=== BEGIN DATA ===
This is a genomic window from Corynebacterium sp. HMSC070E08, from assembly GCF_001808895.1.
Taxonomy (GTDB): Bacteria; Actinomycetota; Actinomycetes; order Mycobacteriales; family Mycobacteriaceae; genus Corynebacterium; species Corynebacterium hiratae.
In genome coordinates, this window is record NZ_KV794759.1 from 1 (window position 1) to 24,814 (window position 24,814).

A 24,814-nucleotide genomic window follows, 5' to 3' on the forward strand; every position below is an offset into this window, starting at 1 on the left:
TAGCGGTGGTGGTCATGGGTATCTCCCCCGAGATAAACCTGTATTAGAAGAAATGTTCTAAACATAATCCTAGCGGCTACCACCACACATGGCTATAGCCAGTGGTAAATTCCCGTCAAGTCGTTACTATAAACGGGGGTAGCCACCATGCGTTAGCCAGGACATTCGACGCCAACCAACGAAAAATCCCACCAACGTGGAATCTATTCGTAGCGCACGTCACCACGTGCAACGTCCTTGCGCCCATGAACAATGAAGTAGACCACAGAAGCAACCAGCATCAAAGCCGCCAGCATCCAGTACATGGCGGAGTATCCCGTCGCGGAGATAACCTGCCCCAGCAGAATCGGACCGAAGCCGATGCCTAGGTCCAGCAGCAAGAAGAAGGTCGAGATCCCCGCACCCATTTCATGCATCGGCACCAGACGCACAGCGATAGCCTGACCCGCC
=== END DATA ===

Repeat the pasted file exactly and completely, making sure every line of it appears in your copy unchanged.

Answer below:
This is a genomic window from Corynebacterium sp. HMSC070E08, from assembly GCF_001808895.1.
Taxonomy (GTDB): Bacteria; Actinomycetota; Actinomycetes; order Mycobacteriales; family Mycobacteriaceae; genus Corynebacterium; species Corynebacterium hiratae.
In genome coordinates, this window is record NZ_KV794759.1 from 1 (window position 1) to 24,814 (window position 24,814).

A 24,814-nucleotide genomic window follows, 5' to 3' on the forward strand; every position below is an offset into this window, starting at 1 on the left:
TAGCGGTGGTGGTCATGGGTATCTCCCCCGAGATAAACCTGTATTAGAAGAAATGTTCTAAACATAATCCTAGCGGCTACCACCACACATGGCTATAGCCAGTGGTAAATTCCCGTCAAGTCGTTACTATAAACGGGGGTAGCCACCATGCGTTAGCCAGGACATTCGACGCCAACCAACGAAAAATCCCACCAACGTGGAATCTATTCGTAGCGCACGTCACCACGTGCAACGTCCTTGCGCCCATGAACAATGAAGTAGACCACAGAAGCAACCAGCATCAAAGCCGCCAGCATCCAGTACATGGCGGAGTATCCCGTCGCGGAGATAACCTGCCCCAGCAGAATCGGACCGAAGCCGATGCCTAGGTCCAGCAGCAAGAAGAAGGTCGAGATCCCCGCACCCATTTCATGCATCGGCACCAGACGCACAGCGATAGCCTGACCCGCC